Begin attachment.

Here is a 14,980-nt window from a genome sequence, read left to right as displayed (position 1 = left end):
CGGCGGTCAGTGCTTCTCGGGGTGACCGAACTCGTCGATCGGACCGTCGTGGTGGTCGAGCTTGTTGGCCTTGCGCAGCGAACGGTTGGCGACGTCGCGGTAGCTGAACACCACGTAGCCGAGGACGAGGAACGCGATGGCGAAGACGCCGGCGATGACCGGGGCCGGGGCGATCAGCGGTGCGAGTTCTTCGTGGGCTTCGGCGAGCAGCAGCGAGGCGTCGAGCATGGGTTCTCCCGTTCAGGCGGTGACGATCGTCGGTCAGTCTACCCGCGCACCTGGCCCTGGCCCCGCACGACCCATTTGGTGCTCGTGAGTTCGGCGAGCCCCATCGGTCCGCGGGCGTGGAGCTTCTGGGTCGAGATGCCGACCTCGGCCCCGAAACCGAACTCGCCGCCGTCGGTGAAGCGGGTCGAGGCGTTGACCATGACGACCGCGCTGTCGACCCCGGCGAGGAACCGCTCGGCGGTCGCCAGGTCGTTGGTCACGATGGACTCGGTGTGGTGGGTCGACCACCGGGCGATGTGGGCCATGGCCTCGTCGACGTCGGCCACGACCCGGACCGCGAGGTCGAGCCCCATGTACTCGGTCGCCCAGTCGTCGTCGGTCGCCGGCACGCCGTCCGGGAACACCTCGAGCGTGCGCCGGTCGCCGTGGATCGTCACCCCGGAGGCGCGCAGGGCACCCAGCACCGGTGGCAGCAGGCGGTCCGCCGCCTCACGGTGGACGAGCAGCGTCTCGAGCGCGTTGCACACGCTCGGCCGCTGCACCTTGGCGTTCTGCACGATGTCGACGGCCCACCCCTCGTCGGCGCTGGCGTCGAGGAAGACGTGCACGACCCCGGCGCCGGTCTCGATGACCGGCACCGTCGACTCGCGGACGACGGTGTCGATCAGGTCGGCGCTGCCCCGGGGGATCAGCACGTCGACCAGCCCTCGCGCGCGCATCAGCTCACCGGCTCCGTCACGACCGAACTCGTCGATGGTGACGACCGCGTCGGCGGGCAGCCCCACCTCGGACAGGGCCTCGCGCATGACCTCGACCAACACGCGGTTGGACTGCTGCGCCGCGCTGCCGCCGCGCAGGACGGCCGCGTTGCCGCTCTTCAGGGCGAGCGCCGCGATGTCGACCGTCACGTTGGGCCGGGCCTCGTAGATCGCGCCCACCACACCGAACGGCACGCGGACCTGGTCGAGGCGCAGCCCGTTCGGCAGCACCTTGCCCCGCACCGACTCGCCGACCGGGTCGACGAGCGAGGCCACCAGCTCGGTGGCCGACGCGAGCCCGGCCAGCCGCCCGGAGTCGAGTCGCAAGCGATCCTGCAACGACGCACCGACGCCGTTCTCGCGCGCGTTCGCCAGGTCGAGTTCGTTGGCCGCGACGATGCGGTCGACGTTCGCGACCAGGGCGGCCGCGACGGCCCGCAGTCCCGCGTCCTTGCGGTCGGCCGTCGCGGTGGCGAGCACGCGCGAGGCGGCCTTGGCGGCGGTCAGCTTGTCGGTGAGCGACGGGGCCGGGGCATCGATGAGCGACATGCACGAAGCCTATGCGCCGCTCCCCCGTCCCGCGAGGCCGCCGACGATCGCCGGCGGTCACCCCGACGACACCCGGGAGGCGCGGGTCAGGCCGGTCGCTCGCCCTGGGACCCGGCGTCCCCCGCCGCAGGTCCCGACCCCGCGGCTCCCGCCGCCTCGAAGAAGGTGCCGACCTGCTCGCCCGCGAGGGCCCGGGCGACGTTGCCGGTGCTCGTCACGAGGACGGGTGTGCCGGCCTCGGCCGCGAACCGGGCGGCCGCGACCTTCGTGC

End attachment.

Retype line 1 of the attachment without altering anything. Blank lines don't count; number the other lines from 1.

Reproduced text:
Here is a 14,980-nt window from a genome sequence, read left to right as displayed (position 1 = left end):